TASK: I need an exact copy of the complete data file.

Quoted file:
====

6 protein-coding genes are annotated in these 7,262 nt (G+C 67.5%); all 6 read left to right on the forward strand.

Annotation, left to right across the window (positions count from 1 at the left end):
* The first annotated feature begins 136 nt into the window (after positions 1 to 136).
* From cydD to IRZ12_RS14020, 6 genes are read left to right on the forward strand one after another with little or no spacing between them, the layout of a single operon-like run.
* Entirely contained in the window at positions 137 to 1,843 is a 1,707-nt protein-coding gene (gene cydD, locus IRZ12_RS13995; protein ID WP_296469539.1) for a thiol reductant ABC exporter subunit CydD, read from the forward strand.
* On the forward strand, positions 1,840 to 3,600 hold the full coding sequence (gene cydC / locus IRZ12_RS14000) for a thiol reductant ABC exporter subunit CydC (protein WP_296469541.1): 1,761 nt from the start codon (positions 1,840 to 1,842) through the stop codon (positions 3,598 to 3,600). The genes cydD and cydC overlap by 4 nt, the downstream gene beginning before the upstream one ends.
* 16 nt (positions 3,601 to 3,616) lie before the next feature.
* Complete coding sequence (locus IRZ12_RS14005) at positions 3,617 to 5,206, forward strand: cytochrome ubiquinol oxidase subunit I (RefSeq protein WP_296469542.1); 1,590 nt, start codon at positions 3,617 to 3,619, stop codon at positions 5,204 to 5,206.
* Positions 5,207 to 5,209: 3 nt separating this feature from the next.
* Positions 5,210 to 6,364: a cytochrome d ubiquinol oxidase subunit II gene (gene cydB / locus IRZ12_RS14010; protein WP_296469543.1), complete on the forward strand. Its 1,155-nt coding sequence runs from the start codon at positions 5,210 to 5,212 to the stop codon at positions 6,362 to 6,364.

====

6 protein-coding genes are annotated in these 7,262 nt (G+C 67.5%); all 6 read left to right on the forward strand.

Annotation, left to right across the window (positions count from 1 at the left end):
* The first annotated feature begins 136 nt into the window (after positions 1 to 136).
* From cydD to IRZ12_RS14020, 6 genes are read left to right on the forward strand one after another with little or no spacing between them, the layout of a single operon-like run.
* Entirely contained in the window at positions 137 to 1,843 is a 1,707-nt protein-coding gene (gene cydD, locus IRZ12_RS13995; protein ID WP_296469539.1) for a thiol reductant ABC exporter subunit CydD, read from the forward strand.
* On the forward strand, positions 1,840 to 3,600 hold the full coding sequence (gene cydC / locus IRZ12_RS14000) for a thiol reductant ABC exporter subunit CydC (protein WP_296469541.1): 1,761 nt from the start codon (positions 1,840 to 1,842) through the stop codon (positions 3,598 to 3,600). The genes cydD and cydC overlap by 4 nt, the downstream gene beginning before the upstream one ends.
* 16 nt (positions 3,601 to 3,616) lie before the next feature.
* Complete coding sequence (locus IRZ12_RS14005) at positions 3,617 to 5,206, forward strand: cytochrome ubiquinol oxidase subunit I (RefSeq protein WP_296469542.1); 1,590 nt, start codon at positions 3,617 to 3,619, stop codon at positions 5,204 to 5,206.
* Positions 5,207 to 5,209: 3 nt separating this feature from the next.
* Positions 5,210 to 6,364: a cytochrome d ubiquinol oxidase subunit II gene (gene cydB / locus IRZ12_RS14010; protein WP_296469543.1), complete on the forward strand. Its 1,155-nt coding sequence runs from the start codon at positions 5,210 to 5,212 to the stop codon at positions 6,362 to 6,364.